10. Disaster: Prevention, Preparedness and Action.

    Science.gov (United States)

    Buchanan, Sally

    1981-01-01

    Discission of threat of disaster to library archival materials focuses on prevention (building maintenance, materials storage, fire prevention), preparedness (preplanning, procedures for handling emergencies, finances of recovery operation), and action (instructions for handling damaged materials). Current library activities in disaster planning…

  11. Preparedness Now! An Emergency Survival Guide

    CERN Document Server

    Edwards, Aton

    2009-01-01

    In uncertain times, a solid preparedness plan is essential for every individual and family. PREPAREDNESS NOW! navigates the new realities of twenty-first century living: extreme weather, economic instability, terror attacks, and more. Packed with checklists, resources, and step-by-step instructions, PREPAREDNESS NOW! details everything needed for office, car, and home preparedness. This newly expanded and revised edition includes an extended chapter on food and water storage and urban gardening, techniques in personal defense, and the latest and best preparedness products on the market. This b

  12. Preparedness organisations at Nordic nuclear power plants

    International Nuclear Information System (INIS)

    Droeivoldsmo, A.; Porsmyr, J.; Nystad, E.

    2011-08-01

    The report presents an overview of Emergency Preparedness Organisations (EPO) in Sweden, Finland and Norway and presentations of insights from a study of the staff positions' work instructions in the command centre in an emergency situation. The results indicate potential for improvement in several areas. A number of the improvements are related to introduction of new technology and they should be seen in connection with ensuring safe and reliable communication lines and power supply. Analysis of the data identified four main categories where further studies could contribute to improvement: 1) Communication and exchange of information. 2) Tools and technology. 3) Staffing and organisation. 4) Procedures. The usefulness of the Man Technology and Organisation method in analysing the emergency management decision-making process within the authorities was considered as an interesting issue for continuation of the project. The interface between utility and authorities was pointed out as an important area for continuation. (Author)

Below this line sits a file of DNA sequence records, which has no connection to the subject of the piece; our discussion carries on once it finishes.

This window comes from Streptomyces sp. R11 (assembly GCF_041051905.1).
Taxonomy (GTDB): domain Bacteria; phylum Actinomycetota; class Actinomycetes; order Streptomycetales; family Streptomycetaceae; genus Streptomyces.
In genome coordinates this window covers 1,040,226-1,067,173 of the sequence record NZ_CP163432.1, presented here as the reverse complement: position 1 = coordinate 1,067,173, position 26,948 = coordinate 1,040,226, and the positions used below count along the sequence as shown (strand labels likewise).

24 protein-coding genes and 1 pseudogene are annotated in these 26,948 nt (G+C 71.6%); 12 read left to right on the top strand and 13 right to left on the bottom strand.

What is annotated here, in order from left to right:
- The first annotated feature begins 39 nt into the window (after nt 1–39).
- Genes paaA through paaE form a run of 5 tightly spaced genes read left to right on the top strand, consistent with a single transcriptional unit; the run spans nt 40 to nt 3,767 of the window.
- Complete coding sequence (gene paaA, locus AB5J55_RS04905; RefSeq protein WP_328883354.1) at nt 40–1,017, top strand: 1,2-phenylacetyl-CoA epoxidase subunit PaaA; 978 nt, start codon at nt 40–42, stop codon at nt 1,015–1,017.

13. Preparedness organisations at Nordic nuclear power plants

    Energy Technology Data Exchange (ETDEWEB)

    Droeivoldsmo, A.; Porsmyr, J.; Nystad, E. (Institute for Energy Technology (IFE), Halden (Norway))

    2011-08-15

    The report presents an overview of Emergency Preparedness Organisations (EPO) in Sweden, Finland and Norway and presentations of insights from a study of the staff positions' work instructions in the command centre in an emergency situation. The results indicate potential for improvement in several areas. A number of the improvements are related to introduction of new technology and they should be seen in connection with ensuring safe and reliable communication lines and power supply. Analysis of the data identified four main categories where further studies could contribute to improvement: 1) Communication and exchange of information. 2) Tools and technology. 3) Staffing and organisation. 4) Procedures. The usefulness of the Man Technology and Organisation method in analysing the emergency management decision-making process within the authorities was considered as an interesting issue for continuation of the project. The interface between utility and authorities was pointed out as an important area for continuation. (Author)